A 12-year-old healthy Jewish girl is found on routine blood count to have a mild anemia, leukopenia, and thrombocytopenia. Physical examination reveals an enlarged spleen. An x-ray of the femur is described as “appearing to be an Erlenmeyer flask.” Bone marrow examination shows abnormal cells. The diagnosis can be confirmed by measurement of activity of which of the following?
a. Sphingomyelinase activity
b. Hexosamidase A
c. Sulfatase A
e. Ceramide trihexosidase
the answer is below…
The United States Medical Licensing Examination, or USMLE for short, is a three-part licensing examination that is required in order to receive a license to practice medicine within the United States.
The USMLE assesses a physician’s ability to apply knowledge, concepts, and principles, and to determine fundamental patient-centered skills that are important in health and disease and that constitute the basis of safe and effective patient care.Examination committees composed of medical educators and clinicians from across the United States and its territories prepare the examination materials each year.
This exam is designed by the Federation of State Medical Boards and the National Board of Medical Examiners to determine whether or not an individual understands and can apply the knowledge necessary to practice medicine safely and intelligently.
The USMLE is actually comprised of three different exams that are referred to as steps, which examine the individual’s knowledge of specific topics related to the field of medicine such as basic science, medical knowledge, medical skills, clinical science, and the application of all of these skills and areas of knowledge in the medical field.
All three steps of the USMLE include a series of computerized multiple-choice questions, but the format of the exam and the information covered in each multiple-choice section is different for each step of the USMLE. The USMLE Step II also has a clinical skills portion that examines an individual’s ability to work with real patients and the USMLE Step III has a computerized patient simulation portion in addition to the multiple-choice section of the exam. In order for an individual to receive a license to practice medicine, the individual must pass all three steps of the USMLE.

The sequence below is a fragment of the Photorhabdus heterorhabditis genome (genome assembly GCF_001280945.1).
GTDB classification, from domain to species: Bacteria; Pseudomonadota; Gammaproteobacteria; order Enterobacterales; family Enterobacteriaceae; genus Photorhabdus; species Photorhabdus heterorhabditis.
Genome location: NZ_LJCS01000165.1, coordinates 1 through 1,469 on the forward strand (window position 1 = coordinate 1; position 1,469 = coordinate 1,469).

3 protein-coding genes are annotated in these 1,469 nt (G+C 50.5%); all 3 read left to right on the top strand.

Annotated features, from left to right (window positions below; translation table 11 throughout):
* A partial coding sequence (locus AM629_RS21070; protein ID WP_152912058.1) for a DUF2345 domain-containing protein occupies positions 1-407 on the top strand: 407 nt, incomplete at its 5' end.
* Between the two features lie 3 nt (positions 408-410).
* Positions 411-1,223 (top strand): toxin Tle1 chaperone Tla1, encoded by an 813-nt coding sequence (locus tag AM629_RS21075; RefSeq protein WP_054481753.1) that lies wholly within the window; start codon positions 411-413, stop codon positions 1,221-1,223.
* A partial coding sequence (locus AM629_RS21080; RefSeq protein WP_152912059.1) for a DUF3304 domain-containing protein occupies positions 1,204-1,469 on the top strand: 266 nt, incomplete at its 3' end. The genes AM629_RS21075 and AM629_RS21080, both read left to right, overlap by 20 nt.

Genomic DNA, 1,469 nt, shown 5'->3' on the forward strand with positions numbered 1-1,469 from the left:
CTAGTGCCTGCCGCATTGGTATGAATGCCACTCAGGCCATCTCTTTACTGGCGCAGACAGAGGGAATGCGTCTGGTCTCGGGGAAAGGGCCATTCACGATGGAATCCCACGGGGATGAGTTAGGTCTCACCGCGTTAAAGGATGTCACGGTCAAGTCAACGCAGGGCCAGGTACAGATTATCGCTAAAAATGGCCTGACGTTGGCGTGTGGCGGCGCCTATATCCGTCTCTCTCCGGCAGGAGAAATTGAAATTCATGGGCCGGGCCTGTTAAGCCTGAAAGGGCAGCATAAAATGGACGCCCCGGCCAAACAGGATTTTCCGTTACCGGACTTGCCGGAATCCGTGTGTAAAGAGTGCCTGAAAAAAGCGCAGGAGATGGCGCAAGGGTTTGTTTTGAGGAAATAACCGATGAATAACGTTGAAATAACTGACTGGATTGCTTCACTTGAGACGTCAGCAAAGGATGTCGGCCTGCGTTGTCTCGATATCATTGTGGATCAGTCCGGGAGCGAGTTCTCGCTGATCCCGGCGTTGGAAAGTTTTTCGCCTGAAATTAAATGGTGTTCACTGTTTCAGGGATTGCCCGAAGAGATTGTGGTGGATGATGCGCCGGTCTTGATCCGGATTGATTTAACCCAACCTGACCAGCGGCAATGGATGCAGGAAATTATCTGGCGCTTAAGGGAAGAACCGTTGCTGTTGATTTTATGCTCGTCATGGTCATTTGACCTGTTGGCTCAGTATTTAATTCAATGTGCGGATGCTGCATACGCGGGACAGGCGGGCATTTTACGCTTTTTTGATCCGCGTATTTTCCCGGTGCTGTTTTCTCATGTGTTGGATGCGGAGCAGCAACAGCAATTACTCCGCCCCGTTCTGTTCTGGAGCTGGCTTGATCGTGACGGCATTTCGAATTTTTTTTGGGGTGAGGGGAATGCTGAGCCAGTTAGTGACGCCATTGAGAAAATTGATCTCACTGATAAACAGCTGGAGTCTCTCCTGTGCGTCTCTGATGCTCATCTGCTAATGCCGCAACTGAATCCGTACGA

The answer is d; Glucocerebrosidase.[4-6]
Gaucher disease is characterized by a glucocerebrosidase deficiency, which causes an abnormal accumulation of glucocerebroside in the reticuloendothelial system. Bone marrow aspirate shows the typical Gaucher cells engorged with glucocerebroside. Replacement of marrow with these cells leads to anemia, leukopenia, and thrombocytopenia. The liver and spleen can also be involved. Serum acid phosphatase is elevated. X-ray demonstrates an Erlenmeyer-flask appearance of the long bones. The diagnosis of Gaucher disease is confirmed by the absence of glucocerebrosidase activity in leukocytes, in cultured skin fibroblasts, and in liver cells. Prenatal diagnosis by enzyme analysis is now possible. In the most common form of Gaucher disease, adult type I, there is no involvement of the central nervous system. Therefore, MRI of the brain is not indicated.
Sphingomyelinase deficiency causes type A Niemann-Pick disease; hexosaminidase A deficiency causes Sandhoff disease; sulfatase A deficiency causes juvenile metachromatic leukodystrophy; and serum trihexosidase causes Fabry disease.